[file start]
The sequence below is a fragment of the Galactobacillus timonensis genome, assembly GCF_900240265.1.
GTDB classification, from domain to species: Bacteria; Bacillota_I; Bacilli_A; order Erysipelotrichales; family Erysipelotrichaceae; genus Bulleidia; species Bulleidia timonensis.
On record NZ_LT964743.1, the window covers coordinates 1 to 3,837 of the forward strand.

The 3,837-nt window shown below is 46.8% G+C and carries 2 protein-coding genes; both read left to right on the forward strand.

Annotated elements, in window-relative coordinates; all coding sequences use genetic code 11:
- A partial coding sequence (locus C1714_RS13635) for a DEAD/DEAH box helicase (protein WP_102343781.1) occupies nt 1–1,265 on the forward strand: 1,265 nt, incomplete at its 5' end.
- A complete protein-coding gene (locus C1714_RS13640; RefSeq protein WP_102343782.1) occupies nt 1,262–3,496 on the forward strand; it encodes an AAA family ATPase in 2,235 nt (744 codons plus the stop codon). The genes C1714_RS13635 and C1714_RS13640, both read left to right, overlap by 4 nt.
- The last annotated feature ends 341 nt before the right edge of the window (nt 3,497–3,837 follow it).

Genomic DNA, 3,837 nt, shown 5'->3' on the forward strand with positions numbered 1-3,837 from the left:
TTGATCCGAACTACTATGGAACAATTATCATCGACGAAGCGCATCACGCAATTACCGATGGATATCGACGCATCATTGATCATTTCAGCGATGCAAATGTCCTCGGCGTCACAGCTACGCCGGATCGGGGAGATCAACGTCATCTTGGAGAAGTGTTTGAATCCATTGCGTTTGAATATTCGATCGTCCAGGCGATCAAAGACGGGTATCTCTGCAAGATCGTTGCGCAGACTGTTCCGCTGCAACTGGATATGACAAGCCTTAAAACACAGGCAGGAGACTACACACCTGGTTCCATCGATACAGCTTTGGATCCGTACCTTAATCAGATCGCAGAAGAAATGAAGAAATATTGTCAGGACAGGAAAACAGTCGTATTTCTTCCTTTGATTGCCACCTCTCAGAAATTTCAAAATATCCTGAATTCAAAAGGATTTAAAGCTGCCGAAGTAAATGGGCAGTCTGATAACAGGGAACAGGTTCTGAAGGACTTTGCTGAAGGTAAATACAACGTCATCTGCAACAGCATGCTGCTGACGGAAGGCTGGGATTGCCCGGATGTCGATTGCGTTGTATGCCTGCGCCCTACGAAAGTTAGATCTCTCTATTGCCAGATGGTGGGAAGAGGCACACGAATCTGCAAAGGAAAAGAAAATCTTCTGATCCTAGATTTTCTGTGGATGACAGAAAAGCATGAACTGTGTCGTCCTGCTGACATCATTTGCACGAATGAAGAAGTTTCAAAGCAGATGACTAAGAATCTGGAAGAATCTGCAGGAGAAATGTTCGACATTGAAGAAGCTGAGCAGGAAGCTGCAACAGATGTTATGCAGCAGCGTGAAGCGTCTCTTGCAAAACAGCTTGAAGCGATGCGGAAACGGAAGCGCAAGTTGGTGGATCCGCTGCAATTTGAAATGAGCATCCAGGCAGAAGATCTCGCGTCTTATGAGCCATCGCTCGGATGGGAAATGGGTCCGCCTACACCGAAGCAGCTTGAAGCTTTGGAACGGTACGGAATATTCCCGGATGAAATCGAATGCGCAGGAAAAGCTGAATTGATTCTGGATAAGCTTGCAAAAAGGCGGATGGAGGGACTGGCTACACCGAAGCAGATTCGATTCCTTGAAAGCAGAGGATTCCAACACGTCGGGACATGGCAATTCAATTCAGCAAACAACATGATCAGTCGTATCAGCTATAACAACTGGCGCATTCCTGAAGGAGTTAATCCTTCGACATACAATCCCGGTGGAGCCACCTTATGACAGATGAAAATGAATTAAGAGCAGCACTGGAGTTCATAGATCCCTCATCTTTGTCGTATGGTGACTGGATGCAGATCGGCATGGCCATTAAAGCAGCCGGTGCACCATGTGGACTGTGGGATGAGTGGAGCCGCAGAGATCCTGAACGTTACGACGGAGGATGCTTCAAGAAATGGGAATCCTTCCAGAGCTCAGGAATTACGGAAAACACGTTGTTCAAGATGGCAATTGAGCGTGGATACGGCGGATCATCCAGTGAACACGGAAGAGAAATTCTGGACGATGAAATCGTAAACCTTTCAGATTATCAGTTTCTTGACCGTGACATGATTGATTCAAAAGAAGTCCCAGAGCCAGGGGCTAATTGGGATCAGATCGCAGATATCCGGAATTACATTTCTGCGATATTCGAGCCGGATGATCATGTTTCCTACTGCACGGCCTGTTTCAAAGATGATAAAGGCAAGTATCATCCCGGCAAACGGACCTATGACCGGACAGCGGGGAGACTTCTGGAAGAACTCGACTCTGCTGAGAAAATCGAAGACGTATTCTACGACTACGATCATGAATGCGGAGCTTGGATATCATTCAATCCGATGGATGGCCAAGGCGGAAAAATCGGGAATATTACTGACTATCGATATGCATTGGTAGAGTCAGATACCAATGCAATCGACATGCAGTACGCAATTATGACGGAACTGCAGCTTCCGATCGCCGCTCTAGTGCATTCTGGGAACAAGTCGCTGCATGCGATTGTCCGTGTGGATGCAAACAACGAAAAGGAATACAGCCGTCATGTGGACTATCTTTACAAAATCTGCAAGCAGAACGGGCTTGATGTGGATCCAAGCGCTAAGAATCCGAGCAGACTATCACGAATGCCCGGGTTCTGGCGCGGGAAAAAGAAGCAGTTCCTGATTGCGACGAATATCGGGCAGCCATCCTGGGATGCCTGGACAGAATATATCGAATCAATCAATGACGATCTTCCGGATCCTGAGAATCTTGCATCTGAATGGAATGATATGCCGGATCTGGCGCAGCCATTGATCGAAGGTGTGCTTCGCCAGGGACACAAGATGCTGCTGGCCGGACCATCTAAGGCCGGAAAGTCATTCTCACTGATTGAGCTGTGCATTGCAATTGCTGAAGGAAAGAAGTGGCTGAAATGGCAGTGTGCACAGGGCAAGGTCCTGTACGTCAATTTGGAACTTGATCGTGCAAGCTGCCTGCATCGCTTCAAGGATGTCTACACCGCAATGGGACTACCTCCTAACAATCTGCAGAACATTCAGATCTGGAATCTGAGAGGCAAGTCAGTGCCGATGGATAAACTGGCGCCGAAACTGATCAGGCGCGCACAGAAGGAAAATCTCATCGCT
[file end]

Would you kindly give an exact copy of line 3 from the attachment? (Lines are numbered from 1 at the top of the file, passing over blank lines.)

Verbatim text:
On record NZ_LT964743.1, the window covers coordinates 1 to 3,837 of the forward strand.